MediaWatch: June 1991

Vol. Five No. 6

Reporters Mourn End of Subsidies for Abortion Counseling


The Supreme Court upheld a regulation that federally funded "family planning clinics" cannot provide abortion counseling, ruling that abortion's legality "does not give rise to a constitutional duty to subsidize it." Network reporters disagreed, presenting the May 23 decision as an assault on poor women and free speech.

On NBC Nightly News, reporter Carl Stern concluded: "As of now, affluent women will continue to have full access to abortion services, but poor women who rely on government services will not." In the next report, Lisa Myers echoed: "A cutoff of federal aid would mean less health care for millions of poor women who depend on these clinics." Why? Because Planned Parenthood said it would rather sacrifice its other services than give up advising abortions, a point NBC ignored. The next night's CBS Evening News story focused exclusively on the reaction of "abortion rights activists."

The news magazines also saw the poor as victims. Newsweek's June 3 story began: "In the sad heart of the South Bronx, choices don't seem to be one of the luxuries for pregnant teenagers." Time Associate Editor Jill Smolowe claimed that "The court's ruling in Rust v. Sullivan made little medical or intellectual or moral sense," and warned that "Another result of the decision could be a further exaggeration of a two-tiered health-care system: one that provides affluent women with the full range of options and offered poor women either skewed information or a range of services severely constrained by funding limitations."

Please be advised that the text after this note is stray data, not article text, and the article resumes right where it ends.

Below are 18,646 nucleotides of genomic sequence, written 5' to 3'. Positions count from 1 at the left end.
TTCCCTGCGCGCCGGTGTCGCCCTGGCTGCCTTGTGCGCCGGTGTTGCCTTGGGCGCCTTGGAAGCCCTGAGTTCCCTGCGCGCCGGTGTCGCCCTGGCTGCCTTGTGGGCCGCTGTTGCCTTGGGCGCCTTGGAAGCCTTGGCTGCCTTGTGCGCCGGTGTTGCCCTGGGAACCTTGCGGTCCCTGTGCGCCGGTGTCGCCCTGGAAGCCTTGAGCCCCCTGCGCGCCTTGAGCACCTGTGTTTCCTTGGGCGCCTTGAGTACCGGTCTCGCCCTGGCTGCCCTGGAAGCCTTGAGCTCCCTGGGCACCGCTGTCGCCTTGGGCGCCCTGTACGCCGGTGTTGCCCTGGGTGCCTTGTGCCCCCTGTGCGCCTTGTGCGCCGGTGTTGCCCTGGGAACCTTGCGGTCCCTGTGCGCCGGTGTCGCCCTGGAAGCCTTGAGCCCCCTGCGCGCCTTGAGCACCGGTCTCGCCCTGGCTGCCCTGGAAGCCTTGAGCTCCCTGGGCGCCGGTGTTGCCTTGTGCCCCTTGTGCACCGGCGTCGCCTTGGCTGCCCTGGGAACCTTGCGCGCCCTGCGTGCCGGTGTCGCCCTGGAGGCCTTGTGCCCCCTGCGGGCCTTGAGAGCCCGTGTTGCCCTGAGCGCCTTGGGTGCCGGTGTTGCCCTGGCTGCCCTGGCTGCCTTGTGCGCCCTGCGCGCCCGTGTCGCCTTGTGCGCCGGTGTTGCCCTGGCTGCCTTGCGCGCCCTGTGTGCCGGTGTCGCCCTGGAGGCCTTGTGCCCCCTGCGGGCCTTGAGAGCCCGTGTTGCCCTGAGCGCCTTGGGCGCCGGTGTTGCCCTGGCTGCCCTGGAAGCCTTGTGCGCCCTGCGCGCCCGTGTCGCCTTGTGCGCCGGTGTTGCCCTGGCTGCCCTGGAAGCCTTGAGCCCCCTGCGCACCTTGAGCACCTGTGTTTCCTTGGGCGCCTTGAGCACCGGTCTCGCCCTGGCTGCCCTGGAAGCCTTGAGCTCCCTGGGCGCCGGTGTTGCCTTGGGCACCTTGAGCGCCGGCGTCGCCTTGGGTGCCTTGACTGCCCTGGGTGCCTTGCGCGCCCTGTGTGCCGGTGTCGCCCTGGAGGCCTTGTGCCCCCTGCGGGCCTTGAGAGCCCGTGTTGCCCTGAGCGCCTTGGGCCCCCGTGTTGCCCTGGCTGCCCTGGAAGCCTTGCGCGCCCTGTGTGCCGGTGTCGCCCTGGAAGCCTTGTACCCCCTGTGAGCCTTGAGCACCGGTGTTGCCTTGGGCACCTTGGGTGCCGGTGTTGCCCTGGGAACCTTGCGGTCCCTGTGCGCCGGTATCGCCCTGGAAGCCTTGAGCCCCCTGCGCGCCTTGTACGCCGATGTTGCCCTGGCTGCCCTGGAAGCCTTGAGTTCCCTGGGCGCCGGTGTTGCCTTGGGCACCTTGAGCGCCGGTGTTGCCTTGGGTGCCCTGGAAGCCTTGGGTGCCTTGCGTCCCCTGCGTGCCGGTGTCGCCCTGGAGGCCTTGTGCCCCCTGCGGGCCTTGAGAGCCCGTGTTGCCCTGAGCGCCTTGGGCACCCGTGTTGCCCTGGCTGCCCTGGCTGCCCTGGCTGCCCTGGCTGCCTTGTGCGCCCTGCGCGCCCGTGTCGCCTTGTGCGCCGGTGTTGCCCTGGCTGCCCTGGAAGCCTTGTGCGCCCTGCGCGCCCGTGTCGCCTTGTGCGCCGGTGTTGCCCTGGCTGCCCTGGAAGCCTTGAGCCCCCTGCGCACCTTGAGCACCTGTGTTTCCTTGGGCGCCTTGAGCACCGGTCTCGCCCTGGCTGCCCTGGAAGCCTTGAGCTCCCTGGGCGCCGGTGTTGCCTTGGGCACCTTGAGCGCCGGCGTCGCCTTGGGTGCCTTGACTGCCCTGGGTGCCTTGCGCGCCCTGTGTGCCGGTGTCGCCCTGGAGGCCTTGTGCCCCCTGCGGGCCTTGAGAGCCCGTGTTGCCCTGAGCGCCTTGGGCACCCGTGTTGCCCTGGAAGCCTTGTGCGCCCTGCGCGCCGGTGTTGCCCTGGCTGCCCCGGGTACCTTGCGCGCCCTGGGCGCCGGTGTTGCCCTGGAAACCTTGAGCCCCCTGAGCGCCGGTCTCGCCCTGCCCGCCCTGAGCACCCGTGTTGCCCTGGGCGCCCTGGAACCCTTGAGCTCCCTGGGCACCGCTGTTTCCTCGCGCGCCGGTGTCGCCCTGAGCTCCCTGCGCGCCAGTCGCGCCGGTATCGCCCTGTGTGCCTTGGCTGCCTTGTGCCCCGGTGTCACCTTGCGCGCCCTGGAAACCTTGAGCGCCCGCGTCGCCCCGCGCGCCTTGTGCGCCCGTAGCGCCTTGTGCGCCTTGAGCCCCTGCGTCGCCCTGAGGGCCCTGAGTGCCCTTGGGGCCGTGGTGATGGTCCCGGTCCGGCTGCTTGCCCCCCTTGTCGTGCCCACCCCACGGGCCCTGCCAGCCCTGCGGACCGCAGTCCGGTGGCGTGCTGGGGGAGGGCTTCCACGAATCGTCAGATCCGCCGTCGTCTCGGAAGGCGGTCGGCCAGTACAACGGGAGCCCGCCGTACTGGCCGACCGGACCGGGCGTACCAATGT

Newsweek Washington reporter Eleanor Clift made the most ridiculous analogy on the May 26 McLaughlin Group: "This sets a different standard of health for poor people. To me, it's as egregious as the 'colored-only' signs on water fountains in this country."

Two leading media figures took another tack, denouncing the Court for not creating a constitutional right to subsidized speech. In a May 29 USA Today column, NBC News President Michael Gartner called that aspect of the ruling "outrageous, and scary and wrong." David Brinkley was so upset that instead of ending This Week on May 26 with his usual folksy anecdote, he delivered an angry lecture against the "absurd view that medical personnel paid with government money lose their right to free speech. The Constitution says no law shall abridge freedom of speech, no law. Could it be that the Court hasn't read that part?" Brinkley also directly criticized new justice David Souter: "Was he able and willing to read the Constitution as a member of the Court? Would he be willing to abide by it? Well, now we know the answer. It's no."